Wednesday, September 21, 2005

It's settled

Call in your arguing uncles, let Cain once again sit at the table with Abel: the argument is over. Creative Writing cannot be taught.

Such are my feelings at least after my first class yesterday. Eight students, all lined up in chairs across from me, each looking as if his family were being audited because of something they had done the previous night, while drunk, with the police chief's daughter or Mercedes, depending on where his allegiances may lie.

I explained the course: we will read stories from the perspective of an author, we will discuss what makes a story work, character, voice, plotting, and in the end we will all produce a story to present to the class. "Tuh!" A student sighed, audibly, without even trying to hide the fact that she was sighing, audibly, and turned to the student to her right. I kept my eyes steady. Is there a problem? "But I am not a writer! You must be born for this!"

I had anticipated a problem. After all, in the states I taught only those students who expressed a desire in writing. Here, it's a foreign language class. "I'm sure we'll adjust things here and there as we go," I said.

As for the reading list, it too is in flux, though I was promised I'd have complete control over the syllabus. "About this Stalin story," my faculty advisor said, and I pursed my lips, lifted my brow. "Oh? Something wrong with the Stalin story?" I'd thought not to include it, but then I kept hearing no, no, the Fulbright experience is meant to bring new ideas and approaches into the university, we should welcome this, and so in the end I thought it would have been rude to mention the Stalin story (one of my very favorites, The Twenty-Seventh Man by Nathan Englander). So yes, Stalin was purged from the reading list, a little poetic irony there, and other stories were shuffled around (TC Boyle's "Drowning" was too shocking to start the course, for one). All of this is proving interesting enough to me for me to write an essay about it. Perhaps I'll post an excerpt in the days to come. For now, I'm off to twenty-seven students -- repeat, twenty-seven students. Maybe I'll keep it simple today, focus on the difference between lie and lay or something. Though of course, with my course reading list having already been called very sexual (if you want young people to read, give them stories about love, I say), lie and lay may be the wrong lesson entirely.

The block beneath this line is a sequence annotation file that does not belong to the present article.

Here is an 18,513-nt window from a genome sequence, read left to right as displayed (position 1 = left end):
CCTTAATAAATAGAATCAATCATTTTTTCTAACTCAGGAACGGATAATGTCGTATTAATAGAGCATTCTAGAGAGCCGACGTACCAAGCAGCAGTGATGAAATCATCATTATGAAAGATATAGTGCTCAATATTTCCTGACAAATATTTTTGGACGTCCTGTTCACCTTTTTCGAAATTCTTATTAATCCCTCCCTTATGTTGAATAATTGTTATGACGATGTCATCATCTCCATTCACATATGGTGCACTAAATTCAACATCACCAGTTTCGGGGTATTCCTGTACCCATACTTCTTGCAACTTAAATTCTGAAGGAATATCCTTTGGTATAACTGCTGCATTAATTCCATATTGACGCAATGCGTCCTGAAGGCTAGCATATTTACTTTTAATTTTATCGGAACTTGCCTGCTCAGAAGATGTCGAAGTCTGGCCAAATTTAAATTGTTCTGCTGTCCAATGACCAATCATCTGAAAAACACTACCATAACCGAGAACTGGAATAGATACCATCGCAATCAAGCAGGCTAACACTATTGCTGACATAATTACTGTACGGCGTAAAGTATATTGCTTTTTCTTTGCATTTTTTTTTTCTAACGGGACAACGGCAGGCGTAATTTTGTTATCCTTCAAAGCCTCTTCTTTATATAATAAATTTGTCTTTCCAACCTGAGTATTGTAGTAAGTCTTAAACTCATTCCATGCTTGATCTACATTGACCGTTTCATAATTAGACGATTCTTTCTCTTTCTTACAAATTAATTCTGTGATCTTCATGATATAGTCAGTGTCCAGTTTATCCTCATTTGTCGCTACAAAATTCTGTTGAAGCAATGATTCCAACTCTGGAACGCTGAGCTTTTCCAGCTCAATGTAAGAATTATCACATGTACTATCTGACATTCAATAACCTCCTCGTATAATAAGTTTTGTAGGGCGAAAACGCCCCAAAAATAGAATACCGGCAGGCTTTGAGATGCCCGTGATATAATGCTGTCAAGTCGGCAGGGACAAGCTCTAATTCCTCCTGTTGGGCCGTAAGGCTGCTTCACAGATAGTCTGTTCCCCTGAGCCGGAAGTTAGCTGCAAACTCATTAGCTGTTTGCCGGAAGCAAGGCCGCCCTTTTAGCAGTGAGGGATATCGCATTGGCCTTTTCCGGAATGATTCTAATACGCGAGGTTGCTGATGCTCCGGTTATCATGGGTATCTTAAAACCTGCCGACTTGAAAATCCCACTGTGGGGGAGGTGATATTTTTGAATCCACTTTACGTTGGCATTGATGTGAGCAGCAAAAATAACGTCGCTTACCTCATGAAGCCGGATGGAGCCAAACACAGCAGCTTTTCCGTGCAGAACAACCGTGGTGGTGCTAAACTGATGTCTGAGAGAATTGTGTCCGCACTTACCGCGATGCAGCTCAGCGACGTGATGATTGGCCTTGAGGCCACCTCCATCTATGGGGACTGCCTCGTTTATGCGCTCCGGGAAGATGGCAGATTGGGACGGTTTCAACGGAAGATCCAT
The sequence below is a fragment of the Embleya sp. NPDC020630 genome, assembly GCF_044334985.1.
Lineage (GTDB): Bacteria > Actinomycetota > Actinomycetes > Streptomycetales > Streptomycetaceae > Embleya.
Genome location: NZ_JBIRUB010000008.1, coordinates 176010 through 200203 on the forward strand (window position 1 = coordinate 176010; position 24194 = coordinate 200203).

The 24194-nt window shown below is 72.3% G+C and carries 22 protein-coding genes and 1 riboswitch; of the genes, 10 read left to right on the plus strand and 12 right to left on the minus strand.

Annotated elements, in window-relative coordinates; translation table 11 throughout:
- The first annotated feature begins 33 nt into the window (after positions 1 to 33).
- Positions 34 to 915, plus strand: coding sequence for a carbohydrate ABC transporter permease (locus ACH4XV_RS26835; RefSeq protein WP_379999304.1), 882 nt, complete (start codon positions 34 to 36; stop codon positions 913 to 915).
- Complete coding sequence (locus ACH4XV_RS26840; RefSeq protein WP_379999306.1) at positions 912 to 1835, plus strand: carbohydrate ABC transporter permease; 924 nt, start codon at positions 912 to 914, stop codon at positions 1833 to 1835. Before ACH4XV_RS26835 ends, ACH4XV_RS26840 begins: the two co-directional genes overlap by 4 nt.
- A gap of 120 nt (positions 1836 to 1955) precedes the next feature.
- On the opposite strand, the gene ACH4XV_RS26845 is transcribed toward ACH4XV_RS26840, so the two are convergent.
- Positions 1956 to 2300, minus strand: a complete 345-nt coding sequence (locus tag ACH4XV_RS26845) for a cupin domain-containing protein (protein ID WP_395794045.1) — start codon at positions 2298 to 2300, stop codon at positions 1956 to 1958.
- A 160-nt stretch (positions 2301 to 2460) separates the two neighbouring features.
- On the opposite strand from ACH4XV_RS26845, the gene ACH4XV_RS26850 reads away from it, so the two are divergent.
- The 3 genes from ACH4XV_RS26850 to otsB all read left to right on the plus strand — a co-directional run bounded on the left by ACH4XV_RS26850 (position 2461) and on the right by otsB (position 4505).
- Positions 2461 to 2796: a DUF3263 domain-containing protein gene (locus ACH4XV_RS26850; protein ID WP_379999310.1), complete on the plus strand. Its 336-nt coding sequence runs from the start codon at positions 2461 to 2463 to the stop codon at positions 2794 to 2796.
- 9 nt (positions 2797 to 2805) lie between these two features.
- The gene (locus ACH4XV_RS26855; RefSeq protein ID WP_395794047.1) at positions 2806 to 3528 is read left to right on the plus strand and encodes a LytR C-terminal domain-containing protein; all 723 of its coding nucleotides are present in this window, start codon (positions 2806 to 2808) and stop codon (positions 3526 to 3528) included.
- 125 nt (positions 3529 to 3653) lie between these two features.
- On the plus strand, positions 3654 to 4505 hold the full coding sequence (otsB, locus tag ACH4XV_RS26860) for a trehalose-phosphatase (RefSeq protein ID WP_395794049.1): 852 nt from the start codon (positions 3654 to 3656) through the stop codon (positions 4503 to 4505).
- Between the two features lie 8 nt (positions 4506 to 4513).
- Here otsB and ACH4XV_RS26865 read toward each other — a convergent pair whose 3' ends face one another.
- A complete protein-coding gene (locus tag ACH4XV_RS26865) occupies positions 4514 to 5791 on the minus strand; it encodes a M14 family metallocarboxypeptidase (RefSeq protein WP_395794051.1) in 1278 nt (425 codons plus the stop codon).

1 Comment:

Limey said...

I see that you have linked to Tim's site " Good Morning, Ukraine". He faced very similar problems with his students in Kherson which culminated in less than 10% of them turnning up for the year end exams. Hope that you dont suffer this misfortune.